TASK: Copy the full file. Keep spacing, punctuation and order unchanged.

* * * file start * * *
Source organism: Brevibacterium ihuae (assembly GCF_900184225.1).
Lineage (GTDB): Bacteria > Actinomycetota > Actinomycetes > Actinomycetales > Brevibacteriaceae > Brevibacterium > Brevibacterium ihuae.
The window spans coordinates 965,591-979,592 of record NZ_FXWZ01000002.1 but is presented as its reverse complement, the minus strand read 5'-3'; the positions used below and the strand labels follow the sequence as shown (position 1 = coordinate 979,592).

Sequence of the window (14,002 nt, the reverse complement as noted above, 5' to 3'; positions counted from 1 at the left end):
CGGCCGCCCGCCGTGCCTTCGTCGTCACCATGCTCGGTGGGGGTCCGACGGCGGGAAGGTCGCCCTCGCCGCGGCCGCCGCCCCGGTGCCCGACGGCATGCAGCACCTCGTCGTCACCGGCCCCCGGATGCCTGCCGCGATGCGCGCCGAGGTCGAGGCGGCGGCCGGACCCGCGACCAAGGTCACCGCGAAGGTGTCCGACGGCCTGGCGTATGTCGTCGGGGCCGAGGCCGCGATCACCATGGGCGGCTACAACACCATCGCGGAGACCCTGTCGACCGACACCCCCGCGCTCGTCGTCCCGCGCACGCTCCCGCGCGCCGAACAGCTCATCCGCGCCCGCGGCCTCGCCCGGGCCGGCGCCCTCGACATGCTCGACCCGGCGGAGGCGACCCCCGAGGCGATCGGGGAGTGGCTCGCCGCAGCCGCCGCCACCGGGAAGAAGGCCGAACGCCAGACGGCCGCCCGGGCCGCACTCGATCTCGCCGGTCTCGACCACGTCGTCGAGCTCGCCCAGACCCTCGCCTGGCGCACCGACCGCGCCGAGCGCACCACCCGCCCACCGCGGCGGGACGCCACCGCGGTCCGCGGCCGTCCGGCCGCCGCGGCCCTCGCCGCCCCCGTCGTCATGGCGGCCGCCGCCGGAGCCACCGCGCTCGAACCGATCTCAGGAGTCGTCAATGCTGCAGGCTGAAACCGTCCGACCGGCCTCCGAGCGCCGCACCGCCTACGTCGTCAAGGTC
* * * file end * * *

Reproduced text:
Source organism: Brevibacterium ihuae (assembly GCF_900184225.1).
Lineage (GTDB): Bacteria > Actinomycetota > Actinomycetes > Actinomycetales > Brevibacteriaceae > Brevibacterium > Brevibacterium ihuae.
The window spans coordinates 965,591-979,592 of record NZ_FXWZ01000002.1 but is presented as its reverse complement, the minus strand read 5'-3'; the positions used below and the strand labels follow the sequence as shown (position 1 = coordinate 979,592).

Sequence of the window (14,002 nt, the reverse complement as noted above, 5' to 3'; positions counted from 1 at the left end):
CGGCCGCCCGCCGTGCCTTCGTCGTCACCATGCTCGGTGGGGGTCCGACGGCGGGAAGGTCGCCCTCGCCGCGGCCGCCGCCCCGGTGCCCGACGGCATGCAGCACCTCGTCGTCACCGGCCCCCGGATGCCTGCCGCGATGCGCGCCGAGGTCGAGGCGGCGGCCGGACCCGCGACCAAGGTCACCGCGAAGGTGTCCGACGGCCTGGCGTATGTCGTCGGGGCCGAGGCCGCGATCACCATGGGCGGCTACAACACCATCGCGGAGACCCTGTCGACCGACACCCCCGCGCTCGTCGTCCCGCGCACGCTCCCGCGCGCCGAACAGCTCATCCGCGCCCGCGGCCTCGCCCGGGCCGGCGCCCTCGACATGCTCGACCCGGCGGAGGCGACCCCCGAGGCGATCGGGGAGTGGCTCGCCGCAGCCGCCGCCACCGGGAAGAAGGCCGAACGCCAGACGGCCGCCCGGGCCGCACTCGATCTCGCCGGTCTCGACCACGTCGTCGAGCTCGCCCAGACCCTCGCCTGGCGCACCGACCGCGCCGAGCGCACCACCCGCCCACCGCGGCGGGACGCCACCGCGGTCCGCGGCCGTCCGGCCGCCGCGGCCCTCGCCGCCCCCGTCGTCATGGCGGCCGCCGCCGGAGCCACCGCGCTCGAACCGATCTCAGGAGTCGTCAATGCTGCAGGCTGAAACCGTCCGACCGGCCTCCGAGCGCCGCACCGCCTACGTCGTCAAGGTC